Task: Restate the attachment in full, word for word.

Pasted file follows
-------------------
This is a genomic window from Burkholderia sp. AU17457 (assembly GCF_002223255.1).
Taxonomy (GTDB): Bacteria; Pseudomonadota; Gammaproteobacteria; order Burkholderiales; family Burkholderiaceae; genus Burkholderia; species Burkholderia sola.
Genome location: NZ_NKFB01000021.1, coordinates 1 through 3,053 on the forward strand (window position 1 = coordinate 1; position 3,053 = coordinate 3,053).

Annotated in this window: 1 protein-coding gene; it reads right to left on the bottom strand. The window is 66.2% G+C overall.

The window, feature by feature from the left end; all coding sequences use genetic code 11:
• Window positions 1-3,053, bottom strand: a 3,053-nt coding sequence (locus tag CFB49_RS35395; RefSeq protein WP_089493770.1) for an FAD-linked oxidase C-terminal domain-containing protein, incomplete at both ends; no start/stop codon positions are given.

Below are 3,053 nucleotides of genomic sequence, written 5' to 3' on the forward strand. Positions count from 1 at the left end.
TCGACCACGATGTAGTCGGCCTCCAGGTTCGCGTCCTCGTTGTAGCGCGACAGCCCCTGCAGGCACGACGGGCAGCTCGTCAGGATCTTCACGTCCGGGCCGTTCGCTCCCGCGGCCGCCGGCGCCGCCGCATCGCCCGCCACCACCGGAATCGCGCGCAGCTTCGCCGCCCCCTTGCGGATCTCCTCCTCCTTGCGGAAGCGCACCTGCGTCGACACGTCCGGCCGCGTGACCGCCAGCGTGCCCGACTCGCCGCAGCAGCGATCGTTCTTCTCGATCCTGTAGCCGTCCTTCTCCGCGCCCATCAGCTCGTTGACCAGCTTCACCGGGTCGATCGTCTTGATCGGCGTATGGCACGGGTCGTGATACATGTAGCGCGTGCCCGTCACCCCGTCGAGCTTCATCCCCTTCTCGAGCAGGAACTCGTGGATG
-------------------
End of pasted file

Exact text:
This is a genomic window from Burkholderia sp. AU17457 (assembly GCF_002223255.1).
Taxonomy (GTDB): Bacteria; Pseudomonadota; Gammaproteobacteria; order Burkholderiales; family Burkholderiaceae; genus Burkholderia; species Burkholderia sola.
Genome location: NZ_NKFB01000021.1, coordinates 1 through 3,053 on the forward strand (window position 1 = coordinate 1; position 3,053 = coordinate 3,053).

Annotated in this window: 1 protein-coding gene; it reads right to left on the bottom strand. The window is 66.2% G+C overall.

The window, feature by feature from the left end; all coding sequences use genetic code 11:
• Window positions 1-3,053, bottom strand: a 3,053-nt coding sequence (locus tag CFB49_RS35395; RefSeq protein WP_089493770.1) for an FAD-linked oxidase C-terminal domain-containing protein, incomplete at both ends; no start/stop codon positions are given.

Below are 3,053 nucleotides of genomic sequence, written 5' to 3' on the forward strand. Positions count from 1 at the left end.
TCGACCACGATGTAGTCGGCCTCCAGGTTCGCGTCCTCGTTGTAGCGCGACAGCCCCTGCAGGCACGACGGGCAGCTCGTCAGGATCTTCACGTCCGGGCCGTTCGCTCCCGCGGCCGCCGGCGCCGCCGCATCGCCCGCCACCACCGGAATCGCGCGCAGCTTCGCCGCCCCCTTGCGGATCTCCTCCTCCTTGCGGAAGCGCACCTGCGTCGACACGTCCGGCCGCGTGACCGCCAGCGTGCCCGACTCGCCGCAGCAGCGATCGTTCTTCTCGATCCTGTAGCCGTCCTTCTCCGCGCCCATCAGCTCGTTGACCAGCTTCACCGGGTCGATCGTCTTGATCGGCGTATGGCACGGGTCGTGATACATGTAGCGCGTGCCCGTCACCCCGTCGAGCTTCATCCCCTTCTCGAGCAGGAACTCGTGGATG